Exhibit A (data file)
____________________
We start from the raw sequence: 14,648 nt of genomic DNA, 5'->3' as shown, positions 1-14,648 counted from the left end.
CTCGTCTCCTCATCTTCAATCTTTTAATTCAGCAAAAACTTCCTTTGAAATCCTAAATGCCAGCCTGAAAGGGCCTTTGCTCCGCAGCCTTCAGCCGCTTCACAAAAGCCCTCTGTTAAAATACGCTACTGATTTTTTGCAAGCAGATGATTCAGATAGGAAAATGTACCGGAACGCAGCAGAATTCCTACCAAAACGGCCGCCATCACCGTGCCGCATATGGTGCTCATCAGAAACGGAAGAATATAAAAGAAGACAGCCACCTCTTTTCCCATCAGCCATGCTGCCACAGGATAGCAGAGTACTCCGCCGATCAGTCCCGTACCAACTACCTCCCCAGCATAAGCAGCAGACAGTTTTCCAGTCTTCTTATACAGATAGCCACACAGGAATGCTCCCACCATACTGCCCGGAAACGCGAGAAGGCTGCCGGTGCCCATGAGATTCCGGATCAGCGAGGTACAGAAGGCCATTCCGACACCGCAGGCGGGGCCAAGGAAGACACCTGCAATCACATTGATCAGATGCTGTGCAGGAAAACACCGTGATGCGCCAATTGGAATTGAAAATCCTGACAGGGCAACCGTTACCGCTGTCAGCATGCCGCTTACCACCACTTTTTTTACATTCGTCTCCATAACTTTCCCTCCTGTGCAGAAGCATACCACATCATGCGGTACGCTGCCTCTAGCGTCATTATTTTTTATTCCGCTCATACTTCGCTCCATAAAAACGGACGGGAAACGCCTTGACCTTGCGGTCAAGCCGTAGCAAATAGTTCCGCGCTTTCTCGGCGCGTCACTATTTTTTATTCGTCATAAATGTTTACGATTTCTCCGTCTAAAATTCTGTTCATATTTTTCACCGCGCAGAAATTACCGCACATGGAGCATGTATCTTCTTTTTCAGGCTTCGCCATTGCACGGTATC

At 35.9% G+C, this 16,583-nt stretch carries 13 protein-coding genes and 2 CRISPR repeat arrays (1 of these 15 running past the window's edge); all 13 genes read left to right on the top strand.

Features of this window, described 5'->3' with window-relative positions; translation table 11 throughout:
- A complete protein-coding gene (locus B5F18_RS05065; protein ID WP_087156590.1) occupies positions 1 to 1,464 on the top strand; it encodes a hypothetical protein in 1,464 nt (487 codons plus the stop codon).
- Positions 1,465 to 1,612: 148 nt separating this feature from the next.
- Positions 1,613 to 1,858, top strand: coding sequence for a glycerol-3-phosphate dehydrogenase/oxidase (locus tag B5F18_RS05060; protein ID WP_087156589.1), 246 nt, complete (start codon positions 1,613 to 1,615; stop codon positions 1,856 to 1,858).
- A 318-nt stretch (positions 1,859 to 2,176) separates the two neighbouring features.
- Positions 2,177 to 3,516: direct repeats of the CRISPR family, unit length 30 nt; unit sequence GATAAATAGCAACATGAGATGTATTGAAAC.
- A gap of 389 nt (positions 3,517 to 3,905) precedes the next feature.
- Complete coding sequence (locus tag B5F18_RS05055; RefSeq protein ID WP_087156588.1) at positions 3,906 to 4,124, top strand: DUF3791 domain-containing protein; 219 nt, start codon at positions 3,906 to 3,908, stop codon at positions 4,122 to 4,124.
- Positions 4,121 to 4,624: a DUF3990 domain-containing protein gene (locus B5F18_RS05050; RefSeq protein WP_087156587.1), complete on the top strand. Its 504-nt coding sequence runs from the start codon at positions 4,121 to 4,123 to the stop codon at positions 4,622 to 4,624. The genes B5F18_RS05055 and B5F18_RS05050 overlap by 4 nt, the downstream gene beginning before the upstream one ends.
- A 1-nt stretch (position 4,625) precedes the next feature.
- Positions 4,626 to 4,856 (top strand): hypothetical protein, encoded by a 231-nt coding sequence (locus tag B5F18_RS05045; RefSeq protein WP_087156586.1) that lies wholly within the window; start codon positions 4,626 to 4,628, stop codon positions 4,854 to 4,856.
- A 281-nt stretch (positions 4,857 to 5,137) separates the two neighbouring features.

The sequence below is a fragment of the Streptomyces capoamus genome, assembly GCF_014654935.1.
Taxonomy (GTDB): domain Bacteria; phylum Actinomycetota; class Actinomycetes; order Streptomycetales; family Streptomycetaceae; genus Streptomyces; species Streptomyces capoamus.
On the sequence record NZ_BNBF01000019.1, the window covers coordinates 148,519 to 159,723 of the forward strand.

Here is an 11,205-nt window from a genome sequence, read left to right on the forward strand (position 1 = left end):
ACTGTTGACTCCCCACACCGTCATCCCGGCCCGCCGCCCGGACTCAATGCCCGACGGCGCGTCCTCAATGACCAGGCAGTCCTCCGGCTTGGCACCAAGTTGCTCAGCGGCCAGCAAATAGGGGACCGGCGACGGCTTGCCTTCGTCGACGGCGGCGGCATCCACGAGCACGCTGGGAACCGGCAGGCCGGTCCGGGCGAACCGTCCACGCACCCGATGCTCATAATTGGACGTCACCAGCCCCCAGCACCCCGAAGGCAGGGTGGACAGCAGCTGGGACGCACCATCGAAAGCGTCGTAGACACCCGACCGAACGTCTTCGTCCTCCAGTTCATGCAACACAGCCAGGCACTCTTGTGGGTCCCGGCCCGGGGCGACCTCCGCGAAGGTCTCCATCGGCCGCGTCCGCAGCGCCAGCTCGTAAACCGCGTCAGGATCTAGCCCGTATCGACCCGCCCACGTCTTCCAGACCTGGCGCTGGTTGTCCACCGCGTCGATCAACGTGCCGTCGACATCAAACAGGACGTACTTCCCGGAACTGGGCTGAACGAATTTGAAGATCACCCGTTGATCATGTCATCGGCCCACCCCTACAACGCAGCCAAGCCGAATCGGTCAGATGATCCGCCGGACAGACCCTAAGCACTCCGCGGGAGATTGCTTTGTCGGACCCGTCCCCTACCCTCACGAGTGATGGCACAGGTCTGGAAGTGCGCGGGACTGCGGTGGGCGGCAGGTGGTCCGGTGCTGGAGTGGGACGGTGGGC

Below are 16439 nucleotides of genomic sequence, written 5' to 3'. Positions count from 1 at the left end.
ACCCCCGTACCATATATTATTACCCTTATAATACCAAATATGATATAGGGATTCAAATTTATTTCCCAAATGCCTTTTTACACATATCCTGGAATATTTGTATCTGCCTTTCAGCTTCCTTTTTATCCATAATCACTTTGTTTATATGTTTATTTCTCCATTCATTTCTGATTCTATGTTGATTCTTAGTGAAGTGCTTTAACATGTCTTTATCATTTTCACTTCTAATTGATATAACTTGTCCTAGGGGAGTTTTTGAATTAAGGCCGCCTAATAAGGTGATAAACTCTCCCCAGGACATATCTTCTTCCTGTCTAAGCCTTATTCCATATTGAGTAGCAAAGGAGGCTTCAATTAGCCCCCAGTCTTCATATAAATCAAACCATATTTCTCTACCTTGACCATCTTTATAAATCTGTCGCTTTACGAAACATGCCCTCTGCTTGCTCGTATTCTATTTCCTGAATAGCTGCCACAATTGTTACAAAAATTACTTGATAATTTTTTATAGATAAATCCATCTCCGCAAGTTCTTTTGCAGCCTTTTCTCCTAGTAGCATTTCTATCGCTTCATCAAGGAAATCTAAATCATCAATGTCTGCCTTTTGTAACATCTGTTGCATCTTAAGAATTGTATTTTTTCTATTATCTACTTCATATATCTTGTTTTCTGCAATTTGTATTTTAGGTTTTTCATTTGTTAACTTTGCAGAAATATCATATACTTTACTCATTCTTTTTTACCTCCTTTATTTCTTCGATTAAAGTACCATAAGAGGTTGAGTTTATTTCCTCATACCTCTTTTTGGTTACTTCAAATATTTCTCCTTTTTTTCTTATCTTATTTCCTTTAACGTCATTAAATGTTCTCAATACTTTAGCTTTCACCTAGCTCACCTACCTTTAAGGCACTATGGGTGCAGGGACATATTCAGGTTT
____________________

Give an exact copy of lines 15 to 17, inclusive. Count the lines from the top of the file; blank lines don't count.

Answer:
- A 281-nt stretch (positions 4,857 to 5,137) separates the two neighbouring features.

The sequence below is a fragment of the Streptomyces capoamus genome, assembly GCF_014654935.1.
Taxonomy (GTDB): domain Bacteria; phylum Actinomycetota; class Actinomycetes; order Streptomycetales; family Streptomycetaceae; genus Streptomyces; species Streptomyces capoamus.